At The Marketing Society's Bravest Conference in November, Tesco chair and Confederation of British Industry president John Allan explained his own interpretation of bravery at work. Commenting that risking unpopularity by disagreeing with the status quo didn't require the same bravery as a firefighter, Allan talked about his early experiences of standing up and being counted. In his first role as a junior brand manager, it was business practice for the most senior people in the room to comment on work last. There was nowhere to hide and it wasn't possible to just agree with the highest-paid person in the room.
Allan said that he has learned more from his failures than from his successes – something that is clearly true generally.
It is hard though to talk about failures. It is difficult to speak about detours and twists in the road, even wrong turnings, when so much of business culture is about continuous fast improvement and showing no weakness.
That's why at our Glass Wall Network event recently, we invited panellists to talk about times when they were up to their necks in hot water and how they got themselves out of it. The Glass Wall Network is open to everyone, but is named after our book about diversity at work. As women are sometimes stereotypically characterised as less strong, we asked three extremely strong women to talk about how they became this way. Eleanor Roosevelt (former American first lady, not a panellist) once said: "Women are like teabags; you don't know how strong they are until they are in hot water."
What's clear is that strength often comes from getting really pissed off, from intransigence. Claudine Collins, MediaCom's chief client officer, told us where her bravery in the face of difficulties came from. She mentioned a time during her first job in media when she was shouted at by an irate boss for something she hadn't done. She told him that if he didn't stop shouting at her, she would walk out. He carried on shouting, so she walked out. And didn't go back the next day. Didn't go back, in fact, until he'd apologised and properly listened to her demands for better behaviour.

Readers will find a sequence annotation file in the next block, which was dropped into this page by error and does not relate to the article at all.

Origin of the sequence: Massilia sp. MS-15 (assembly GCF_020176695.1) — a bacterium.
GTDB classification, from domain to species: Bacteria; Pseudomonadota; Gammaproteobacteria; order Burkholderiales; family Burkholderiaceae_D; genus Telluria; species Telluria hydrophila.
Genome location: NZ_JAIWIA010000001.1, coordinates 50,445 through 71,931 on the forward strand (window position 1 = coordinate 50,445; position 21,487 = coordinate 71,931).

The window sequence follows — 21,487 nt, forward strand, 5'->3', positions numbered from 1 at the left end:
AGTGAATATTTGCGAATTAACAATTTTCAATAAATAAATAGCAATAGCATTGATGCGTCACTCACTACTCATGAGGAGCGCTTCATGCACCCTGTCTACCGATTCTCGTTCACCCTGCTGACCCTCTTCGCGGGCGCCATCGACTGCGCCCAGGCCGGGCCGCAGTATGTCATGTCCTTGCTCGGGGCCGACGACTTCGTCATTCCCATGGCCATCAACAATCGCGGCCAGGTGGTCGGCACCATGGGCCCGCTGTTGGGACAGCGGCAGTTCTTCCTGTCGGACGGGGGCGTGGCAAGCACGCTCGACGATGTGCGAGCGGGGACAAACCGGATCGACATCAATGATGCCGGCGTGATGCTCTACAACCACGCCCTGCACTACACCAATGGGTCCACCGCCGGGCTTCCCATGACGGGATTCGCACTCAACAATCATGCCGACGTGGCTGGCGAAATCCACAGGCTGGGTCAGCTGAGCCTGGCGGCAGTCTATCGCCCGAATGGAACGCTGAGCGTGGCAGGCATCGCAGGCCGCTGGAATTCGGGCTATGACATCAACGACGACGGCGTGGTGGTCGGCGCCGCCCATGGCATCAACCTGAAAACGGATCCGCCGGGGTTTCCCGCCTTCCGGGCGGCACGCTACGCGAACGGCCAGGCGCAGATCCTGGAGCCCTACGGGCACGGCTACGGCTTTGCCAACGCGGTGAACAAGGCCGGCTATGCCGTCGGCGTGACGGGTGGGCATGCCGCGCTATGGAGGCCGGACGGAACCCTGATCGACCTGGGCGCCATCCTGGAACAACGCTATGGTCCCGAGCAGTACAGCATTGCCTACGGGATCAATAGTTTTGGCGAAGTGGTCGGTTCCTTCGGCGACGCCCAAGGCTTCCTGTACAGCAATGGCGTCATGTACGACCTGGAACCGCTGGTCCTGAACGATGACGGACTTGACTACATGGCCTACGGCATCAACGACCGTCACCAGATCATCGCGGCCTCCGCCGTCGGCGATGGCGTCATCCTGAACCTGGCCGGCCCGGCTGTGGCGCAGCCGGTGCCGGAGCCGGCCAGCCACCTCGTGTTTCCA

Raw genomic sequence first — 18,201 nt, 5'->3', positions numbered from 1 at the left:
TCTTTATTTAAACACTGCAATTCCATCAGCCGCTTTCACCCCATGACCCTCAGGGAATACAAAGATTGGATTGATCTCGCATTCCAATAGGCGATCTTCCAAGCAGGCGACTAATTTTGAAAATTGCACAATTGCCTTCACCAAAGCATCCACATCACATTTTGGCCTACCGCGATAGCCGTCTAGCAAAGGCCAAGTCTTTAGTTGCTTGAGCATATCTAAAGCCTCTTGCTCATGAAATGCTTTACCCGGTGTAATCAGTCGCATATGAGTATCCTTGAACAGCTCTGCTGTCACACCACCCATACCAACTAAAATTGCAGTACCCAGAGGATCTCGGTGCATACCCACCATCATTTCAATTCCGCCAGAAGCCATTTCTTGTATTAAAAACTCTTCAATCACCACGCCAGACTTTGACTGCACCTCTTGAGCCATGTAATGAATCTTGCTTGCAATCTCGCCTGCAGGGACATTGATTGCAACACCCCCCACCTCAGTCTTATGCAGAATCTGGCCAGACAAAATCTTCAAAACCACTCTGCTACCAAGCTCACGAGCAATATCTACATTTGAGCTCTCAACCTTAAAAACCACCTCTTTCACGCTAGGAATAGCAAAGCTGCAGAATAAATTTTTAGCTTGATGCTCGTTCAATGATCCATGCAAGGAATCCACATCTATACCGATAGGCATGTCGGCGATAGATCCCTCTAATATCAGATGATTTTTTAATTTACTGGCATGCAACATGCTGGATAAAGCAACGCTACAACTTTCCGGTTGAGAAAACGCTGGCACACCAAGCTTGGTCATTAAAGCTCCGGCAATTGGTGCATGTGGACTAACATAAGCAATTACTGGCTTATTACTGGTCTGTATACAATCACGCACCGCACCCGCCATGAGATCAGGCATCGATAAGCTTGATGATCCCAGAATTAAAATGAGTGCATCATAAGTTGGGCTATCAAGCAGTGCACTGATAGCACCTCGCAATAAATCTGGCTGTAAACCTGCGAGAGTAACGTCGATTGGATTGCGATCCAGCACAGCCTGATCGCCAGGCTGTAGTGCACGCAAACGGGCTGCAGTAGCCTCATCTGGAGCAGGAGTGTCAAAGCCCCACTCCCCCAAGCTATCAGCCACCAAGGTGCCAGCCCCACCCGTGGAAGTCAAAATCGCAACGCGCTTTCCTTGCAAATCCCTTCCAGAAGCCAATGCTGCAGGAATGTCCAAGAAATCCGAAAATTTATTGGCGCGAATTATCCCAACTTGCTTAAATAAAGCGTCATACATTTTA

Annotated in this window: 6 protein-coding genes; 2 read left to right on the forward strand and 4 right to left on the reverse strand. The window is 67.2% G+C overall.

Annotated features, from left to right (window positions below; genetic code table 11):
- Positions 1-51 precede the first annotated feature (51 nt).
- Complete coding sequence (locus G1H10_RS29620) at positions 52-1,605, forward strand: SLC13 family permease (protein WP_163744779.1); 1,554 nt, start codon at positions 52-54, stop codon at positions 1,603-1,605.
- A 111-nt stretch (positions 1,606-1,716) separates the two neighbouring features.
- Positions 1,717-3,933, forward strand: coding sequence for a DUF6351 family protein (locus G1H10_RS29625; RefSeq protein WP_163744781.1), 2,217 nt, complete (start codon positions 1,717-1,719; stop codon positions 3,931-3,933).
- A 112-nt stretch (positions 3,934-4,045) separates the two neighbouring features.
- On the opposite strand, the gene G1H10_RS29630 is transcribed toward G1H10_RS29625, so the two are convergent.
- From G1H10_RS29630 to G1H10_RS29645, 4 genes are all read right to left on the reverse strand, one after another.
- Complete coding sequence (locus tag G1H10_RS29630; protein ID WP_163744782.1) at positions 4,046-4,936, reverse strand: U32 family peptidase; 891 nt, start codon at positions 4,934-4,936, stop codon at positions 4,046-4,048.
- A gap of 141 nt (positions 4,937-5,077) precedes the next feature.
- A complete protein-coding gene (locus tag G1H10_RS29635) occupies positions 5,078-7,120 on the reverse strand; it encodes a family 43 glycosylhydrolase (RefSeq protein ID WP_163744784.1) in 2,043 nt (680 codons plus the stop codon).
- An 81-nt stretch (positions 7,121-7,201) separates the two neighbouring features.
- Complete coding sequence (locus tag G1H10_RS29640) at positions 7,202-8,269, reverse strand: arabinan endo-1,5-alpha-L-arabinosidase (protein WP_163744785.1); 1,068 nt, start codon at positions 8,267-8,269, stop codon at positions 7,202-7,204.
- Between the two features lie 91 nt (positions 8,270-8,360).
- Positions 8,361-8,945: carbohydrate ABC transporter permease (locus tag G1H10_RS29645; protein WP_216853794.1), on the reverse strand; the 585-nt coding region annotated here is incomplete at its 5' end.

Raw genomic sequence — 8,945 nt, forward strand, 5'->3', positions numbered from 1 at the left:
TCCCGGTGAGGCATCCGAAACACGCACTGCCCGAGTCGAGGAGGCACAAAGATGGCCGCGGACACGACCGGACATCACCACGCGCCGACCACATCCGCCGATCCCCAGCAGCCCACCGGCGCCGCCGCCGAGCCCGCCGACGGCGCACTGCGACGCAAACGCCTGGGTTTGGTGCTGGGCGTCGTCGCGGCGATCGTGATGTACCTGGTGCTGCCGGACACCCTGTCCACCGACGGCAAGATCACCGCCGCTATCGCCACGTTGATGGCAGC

As we wrote in The Glass Wall, anger can often be very nuanced for people. Some people are very worried about expressing their anger. It can make you unpopular. It can show that you are emotional. Bottling it up, though, is one of the worst things you can do in terms of generating unhelpful stress in the workplace. And faking forgiveness is bad for you too. A Harvard Medical School study followed more than 800 people over 40 years and concluded that taking action about something that matters enough to you to make you furious will be better for you and your career – and, actually, I'd say for the business you work in too. It's much better than simply sucking it up and swallowing the frustration.
Many people prefer to sit on their anger rather than find a way of expressing it. But anger is an energy and it can propel positive change. Continually swallowing your anger will sap your strength and contribute to making your business slow to transform.
Use your anger to fuel bravery. Don't put up with unfairness, challenge the status quo and drive your career.
Sue Unerman is chief transformation officer at MediaCom
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